Emus suffer in the drought, laying fewer eggs

Despite being extremely hardy animals, the drought has interfered with this year’s emu breeding season with some farmers seeing egg production slashed in half.

Emu farmer Wayne Piltz runs 1,200 birds at his property near Moorook in South Australia, including a 140-strong breeding flock.

He said it certainly was not a good breeding season this year because the birds started laying eggs late and finished early.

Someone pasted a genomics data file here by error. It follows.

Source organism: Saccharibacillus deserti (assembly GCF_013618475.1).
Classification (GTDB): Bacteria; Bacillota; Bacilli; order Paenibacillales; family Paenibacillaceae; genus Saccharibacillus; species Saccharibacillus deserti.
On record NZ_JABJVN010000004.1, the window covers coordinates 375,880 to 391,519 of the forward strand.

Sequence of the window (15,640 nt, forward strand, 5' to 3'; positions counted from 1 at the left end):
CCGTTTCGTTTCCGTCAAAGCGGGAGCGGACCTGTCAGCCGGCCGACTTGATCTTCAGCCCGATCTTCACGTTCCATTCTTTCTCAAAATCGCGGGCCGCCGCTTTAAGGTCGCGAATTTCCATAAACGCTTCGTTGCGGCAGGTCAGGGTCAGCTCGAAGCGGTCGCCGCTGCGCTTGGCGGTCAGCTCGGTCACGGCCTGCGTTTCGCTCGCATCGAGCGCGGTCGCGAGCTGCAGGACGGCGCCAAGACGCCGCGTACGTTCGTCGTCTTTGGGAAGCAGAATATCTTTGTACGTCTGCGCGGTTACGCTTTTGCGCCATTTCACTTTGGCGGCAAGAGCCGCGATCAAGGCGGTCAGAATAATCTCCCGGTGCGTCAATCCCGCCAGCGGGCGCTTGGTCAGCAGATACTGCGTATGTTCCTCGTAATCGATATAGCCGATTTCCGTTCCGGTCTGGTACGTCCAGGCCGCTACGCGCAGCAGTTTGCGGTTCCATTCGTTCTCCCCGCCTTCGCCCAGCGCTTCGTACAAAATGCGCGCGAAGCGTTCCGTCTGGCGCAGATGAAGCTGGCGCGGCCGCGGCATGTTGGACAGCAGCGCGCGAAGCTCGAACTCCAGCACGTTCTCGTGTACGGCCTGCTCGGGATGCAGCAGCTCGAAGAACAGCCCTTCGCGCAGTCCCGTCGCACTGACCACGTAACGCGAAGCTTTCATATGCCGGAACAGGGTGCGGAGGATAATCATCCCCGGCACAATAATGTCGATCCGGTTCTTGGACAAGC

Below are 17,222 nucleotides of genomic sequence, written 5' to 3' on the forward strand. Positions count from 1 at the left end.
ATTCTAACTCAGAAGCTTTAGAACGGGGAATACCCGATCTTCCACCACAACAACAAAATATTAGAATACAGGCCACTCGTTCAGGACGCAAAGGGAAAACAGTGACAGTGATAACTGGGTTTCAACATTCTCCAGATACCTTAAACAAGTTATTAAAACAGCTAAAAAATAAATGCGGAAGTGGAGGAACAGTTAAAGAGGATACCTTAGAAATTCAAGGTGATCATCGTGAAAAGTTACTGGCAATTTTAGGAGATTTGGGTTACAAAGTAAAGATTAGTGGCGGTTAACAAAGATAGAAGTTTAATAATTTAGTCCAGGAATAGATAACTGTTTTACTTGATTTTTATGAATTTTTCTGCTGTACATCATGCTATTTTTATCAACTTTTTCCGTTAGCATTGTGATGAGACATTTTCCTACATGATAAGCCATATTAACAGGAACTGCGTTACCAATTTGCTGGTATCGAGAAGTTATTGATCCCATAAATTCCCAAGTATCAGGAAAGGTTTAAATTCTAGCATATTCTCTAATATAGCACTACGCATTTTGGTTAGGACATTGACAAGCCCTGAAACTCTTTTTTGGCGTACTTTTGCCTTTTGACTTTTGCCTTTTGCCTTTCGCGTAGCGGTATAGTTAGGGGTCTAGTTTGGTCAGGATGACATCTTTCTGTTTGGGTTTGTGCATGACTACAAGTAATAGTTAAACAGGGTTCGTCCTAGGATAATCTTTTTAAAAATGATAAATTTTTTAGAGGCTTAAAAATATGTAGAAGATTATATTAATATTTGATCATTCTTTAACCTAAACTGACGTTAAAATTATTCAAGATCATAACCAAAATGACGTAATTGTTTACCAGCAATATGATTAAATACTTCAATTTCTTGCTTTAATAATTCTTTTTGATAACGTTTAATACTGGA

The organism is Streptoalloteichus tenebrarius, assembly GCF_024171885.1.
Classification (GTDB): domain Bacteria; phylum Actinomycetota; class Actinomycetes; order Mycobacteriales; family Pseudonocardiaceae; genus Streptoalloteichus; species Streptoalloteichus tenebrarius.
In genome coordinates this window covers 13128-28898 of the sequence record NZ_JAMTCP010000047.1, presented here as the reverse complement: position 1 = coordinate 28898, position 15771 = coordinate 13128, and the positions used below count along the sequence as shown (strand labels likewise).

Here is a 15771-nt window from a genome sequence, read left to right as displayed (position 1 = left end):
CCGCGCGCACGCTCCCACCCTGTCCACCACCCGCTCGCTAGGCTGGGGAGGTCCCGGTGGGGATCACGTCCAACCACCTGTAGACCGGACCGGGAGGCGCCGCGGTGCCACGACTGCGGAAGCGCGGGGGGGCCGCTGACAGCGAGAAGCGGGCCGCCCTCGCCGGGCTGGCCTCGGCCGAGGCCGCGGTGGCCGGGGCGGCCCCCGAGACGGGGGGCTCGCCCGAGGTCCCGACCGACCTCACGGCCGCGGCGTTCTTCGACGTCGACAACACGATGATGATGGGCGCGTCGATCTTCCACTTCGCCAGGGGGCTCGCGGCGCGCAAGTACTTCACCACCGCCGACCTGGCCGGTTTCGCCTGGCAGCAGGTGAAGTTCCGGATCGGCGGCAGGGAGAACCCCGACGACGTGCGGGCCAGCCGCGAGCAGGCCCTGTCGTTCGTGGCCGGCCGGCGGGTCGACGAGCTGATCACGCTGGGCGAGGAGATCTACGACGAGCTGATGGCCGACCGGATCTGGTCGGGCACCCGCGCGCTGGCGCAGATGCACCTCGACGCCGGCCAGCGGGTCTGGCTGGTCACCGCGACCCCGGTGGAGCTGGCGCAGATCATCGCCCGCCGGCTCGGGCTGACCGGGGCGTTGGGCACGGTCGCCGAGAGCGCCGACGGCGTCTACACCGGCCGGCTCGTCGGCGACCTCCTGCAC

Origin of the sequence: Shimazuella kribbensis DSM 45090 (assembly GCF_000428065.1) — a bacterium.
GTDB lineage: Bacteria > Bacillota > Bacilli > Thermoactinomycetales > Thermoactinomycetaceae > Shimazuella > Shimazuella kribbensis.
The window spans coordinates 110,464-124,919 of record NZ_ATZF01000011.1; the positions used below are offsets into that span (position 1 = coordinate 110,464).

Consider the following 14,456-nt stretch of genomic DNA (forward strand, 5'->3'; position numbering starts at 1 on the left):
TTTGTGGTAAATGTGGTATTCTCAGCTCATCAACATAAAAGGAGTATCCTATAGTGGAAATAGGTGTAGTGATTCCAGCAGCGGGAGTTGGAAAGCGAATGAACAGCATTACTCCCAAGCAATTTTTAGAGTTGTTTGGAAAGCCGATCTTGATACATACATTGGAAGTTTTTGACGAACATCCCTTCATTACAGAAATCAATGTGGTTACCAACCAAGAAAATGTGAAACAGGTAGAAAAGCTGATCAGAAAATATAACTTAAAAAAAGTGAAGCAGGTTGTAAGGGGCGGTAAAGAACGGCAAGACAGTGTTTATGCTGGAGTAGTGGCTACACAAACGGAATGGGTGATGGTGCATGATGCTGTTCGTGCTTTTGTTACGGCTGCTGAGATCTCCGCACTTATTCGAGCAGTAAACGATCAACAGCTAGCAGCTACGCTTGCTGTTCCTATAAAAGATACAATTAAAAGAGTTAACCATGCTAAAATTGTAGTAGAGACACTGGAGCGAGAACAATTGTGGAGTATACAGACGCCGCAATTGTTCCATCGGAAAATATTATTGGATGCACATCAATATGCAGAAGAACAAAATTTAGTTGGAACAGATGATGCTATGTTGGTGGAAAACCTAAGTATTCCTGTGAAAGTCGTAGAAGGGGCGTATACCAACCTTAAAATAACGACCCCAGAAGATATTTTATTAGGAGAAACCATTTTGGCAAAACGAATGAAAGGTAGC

“In other years they start in March whereas this year it was late June before we started getting eggs,” Mr Piltz said.

“In an average season we have anywhere between 600 and 800, even up to 1,000 eggs, but this year we only got about 400.

“They won’t breed until they know there is going to be some feed for the chicks when they hatch in spring.”

Emu farmer Phil Henley runs emus near Tooraweenah in central New South Wales and said he felt the impact of the drought at his property.

“Normally in total we get about 4,000 eggs, so we roughly get about 20-23 eggs per female bird — and this year it probably would have been about half that,” Mr Henley said.

Some emu farmers have seen this year’s egg production cut in half.

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